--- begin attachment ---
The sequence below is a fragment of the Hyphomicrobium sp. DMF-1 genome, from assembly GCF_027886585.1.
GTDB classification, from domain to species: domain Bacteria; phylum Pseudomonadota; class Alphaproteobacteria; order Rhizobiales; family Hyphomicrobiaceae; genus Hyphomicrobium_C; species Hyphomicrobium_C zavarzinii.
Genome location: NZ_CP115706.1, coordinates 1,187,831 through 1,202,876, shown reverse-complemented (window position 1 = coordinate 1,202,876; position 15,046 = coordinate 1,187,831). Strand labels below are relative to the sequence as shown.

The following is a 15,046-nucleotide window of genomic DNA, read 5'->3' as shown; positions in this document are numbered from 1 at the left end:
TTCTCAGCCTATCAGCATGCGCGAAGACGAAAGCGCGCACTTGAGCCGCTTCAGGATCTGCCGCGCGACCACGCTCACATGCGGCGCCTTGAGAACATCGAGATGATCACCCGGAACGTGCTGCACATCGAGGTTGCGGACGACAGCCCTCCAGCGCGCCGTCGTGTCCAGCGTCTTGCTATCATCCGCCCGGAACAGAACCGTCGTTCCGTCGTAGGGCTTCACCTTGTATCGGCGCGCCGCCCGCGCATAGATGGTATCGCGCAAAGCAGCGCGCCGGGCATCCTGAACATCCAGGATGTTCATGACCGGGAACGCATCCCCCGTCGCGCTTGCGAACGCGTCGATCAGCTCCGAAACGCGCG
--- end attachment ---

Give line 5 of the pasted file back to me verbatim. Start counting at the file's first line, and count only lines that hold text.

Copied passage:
TTCTCAGCCTATCAGCATGCGCGAAGACGAAAGCGCGCACTTGAGCCGCTTCAGGATCTGCCGCGCGACCACGCTCACATGCGGCGCCTTGAGAACATCGAGATGATCACCCGGAACGTGCTGCACATCGAGGTTGCGGACGACAGCCCTCCAGCGCGCCGTCGTGTCCAGCGTCTTGCTATCATCCGCCCGGAACAGAACCGTCGTTCCGTCGTAGGGCTTCACCTTGTATCGGCGCGCCGCCCGCGCATAGATGGTATCGCGCAAAGCAGCGCGCCGGGCATCCTGAACATCCAGGATGTTCATGACCGGGAACGCATCCCCCGTCGCGCTTGCGAACGCGTCGATCAGCTCCGAAACGCGCG